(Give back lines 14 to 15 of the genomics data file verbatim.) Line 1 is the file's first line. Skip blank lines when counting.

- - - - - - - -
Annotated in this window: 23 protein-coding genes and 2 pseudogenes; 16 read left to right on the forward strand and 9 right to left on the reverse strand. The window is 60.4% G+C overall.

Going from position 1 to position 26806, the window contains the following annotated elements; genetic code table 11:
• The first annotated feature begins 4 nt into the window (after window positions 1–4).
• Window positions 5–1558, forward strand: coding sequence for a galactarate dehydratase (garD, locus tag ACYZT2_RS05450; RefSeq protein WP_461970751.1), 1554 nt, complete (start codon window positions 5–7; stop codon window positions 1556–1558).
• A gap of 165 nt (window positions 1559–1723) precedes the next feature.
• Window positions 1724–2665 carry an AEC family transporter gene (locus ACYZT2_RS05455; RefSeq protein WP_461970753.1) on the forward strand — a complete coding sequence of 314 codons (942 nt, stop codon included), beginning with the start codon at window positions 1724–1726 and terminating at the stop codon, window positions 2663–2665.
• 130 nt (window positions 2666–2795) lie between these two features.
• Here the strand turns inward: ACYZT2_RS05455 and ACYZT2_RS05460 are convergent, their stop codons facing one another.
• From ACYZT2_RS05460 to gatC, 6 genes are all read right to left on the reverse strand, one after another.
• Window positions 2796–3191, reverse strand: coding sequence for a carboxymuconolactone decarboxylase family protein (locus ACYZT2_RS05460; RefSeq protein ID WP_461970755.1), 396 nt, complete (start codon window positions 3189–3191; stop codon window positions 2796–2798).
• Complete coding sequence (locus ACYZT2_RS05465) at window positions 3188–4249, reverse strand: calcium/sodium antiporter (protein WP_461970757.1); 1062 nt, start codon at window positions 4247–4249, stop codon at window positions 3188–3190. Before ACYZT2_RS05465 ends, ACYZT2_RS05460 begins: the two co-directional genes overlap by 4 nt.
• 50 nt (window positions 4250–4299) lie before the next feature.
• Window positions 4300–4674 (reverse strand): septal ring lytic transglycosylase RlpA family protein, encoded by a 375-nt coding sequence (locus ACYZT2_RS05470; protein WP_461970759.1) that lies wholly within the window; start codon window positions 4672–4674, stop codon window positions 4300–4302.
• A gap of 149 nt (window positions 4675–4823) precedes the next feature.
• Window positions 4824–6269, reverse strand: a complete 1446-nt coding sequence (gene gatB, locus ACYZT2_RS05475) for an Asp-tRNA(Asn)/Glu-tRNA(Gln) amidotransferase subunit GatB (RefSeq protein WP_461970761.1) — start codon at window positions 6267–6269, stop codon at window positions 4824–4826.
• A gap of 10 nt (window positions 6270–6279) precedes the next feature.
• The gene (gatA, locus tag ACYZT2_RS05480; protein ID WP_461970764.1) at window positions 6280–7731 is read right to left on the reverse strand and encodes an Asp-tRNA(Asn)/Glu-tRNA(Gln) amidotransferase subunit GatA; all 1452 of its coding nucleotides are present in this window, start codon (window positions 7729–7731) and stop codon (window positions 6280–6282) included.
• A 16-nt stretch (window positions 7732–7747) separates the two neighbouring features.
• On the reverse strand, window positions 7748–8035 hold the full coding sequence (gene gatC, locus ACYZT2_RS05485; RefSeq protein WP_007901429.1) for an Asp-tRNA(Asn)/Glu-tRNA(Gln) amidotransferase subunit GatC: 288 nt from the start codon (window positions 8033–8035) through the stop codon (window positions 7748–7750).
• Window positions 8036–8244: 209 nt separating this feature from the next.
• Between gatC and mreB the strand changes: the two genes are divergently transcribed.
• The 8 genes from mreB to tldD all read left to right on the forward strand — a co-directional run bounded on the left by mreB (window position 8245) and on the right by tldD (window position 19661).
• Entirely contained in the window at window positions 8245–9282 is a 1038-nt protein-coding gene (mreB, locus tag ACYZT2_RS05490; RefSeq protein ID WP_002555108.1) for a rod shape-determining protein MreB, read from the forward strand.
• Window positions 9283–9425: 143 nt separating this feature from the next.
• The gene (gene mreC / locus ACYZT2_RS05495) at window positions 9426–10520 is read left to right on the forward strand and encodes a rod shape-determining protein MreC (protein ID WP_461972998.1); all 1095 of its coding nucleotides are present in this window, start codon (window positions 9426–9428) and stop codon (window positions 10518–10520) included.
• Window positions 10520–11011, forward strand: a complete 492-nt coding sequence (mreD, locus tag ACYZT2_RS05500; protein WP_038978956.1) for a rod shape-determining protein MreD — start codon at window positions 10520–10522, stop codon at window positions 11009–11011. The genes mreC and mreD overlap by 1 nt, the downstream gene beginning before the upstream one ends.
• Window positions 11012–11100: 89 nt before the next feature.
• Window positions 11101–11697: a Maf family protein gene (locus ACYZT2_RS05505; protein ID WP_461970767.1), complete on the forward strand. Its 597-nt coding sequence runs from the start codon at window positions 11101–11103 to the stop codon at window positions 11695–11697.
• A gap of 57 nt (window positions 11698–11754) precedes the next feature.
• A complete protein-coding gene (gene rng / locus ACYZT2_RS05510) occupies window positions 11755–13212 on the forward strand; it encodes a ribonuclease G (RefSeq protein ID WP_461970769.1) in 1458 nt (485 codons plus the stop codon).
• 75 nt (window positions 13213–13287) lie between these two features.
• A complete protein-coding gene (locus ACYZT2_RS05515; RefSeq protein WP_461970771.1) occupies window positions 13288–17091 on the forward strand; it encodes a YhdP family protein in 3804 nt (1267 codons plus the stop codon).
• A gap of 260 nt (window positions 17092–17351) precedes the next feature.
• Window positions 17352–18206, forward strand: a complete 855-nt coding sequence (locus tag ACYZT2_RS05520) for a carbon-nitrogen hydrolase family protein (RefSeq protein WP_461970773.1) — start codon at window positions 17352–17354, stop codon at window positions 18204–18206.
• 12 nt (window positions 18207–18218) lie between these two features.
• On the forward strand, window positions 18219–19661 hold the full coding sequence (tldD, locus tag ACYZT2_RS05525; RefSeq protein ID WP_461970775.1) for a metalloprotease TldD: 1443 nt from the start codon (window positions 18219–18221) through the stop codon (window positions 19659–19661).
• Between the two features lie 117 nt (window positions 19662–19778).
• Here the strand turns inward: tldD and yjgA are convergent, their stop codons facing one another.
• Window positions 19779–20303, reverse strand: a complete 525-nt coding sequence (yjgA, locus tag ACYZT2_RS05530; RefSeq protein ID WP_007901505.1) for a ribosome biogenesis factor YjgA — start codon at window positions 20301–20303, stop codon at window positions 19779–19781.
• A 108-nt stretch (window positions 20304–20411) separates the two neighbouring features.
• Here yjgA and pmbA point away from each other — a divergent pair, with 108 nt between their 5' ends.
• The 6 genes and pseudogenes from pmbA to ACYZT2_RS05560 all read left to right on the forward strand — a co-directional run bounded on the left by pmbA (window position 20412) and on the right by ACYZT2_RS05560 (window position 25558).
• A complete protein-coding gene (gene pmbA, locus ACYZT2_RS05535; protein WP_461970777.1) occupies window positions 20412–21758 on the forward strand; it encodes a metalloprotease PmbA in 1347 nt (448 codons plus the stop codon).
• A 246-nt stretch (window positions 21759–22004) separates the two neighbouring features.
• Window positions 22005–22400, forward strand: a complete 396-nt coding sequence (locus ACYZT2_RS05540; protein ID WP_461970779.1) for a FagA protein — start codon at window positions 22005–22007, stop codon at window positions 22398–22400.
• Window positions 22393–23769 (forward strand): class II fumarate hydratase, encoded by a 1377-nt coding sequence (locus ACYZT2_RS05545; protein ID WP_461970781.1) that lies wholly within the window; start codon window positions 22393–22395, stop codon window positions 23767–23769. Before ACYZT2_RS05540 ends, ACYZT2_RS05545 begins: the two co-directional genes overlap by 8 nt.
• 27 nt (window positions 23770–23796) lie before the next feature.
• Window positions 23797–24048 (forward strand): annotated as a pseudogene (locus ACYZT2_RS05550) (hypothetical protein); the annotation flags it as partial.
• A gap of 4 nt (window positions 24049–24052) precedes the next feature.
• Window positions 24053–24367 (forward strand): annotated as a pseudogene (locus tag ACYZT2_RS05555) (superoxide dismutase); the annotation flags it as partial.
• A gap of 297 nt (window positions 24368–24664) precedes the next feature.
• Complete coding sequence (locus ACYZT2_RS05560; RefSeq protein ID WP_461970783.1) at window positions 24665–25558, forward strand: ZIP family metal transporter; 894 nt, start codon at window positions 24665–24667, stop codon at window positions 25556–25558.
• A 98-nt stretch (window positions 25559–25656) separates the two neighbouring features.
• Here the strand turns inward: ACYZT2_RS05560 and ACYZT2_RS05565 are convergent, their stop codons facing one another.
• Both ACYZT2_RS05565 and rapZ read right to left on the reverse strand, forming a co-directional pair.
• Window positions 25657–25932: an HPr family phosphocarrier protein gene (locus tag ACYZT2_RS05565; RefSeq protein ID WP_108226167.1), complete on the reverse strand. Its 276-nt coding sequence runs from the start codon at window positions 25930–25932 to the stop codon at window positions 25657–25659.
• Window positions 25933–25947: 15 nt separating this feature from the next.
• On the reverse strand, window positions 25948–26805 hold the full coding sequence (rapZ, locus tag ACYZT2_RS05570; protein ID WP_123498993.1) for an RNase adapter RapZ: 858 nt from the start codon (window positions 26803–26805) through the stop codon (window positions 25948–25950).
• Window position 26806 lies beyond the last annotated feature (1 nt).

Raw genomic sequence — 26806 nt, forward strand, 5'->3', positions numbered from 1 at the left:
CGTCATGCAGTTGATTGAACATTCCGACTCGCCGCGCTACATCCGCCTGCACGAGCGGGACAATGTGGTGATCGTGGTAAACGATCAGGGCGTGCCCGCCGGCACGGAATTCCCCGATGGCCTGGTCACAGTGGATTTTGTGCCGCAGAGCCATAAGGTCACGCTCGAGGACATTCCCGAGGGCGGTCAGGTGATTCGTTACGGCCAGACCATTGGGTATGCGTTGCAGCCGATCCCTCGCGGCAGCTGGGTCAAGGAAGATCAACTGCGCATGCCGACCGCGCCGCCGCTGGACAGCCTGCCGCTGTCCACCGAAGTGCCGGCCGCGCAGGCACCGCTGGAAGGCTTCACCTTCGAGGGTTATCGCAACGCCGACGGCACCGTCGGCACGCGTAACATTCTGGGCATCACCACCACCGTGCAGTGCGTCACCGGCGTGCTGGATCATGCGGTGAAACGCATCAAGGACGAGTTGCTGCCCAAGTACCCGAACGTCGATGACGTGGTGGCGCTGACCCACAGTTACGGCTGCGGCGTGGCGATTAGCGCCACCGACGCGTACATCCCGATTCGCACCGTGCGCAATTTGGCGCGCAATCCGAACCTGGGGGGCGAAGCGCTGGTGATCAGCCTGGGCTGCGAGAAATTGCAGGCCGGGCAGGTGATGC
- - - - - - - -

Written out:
• A gap of 149 nt (window positions 4675–4823) precedes the next feature.
• Window positions 4824–6269, reverse strand: a complete 1446-nt coding sequence (gene gatB, locus ACYZT2_RS05475) for an Asp-tRNA(Asn)/Glu-tRNA(Gln) amidotransferase subunit GatB (RefSeq protein WP_461970761.1) — start codon at window positions 6267–6269, stop codon at window positions 4824–4826.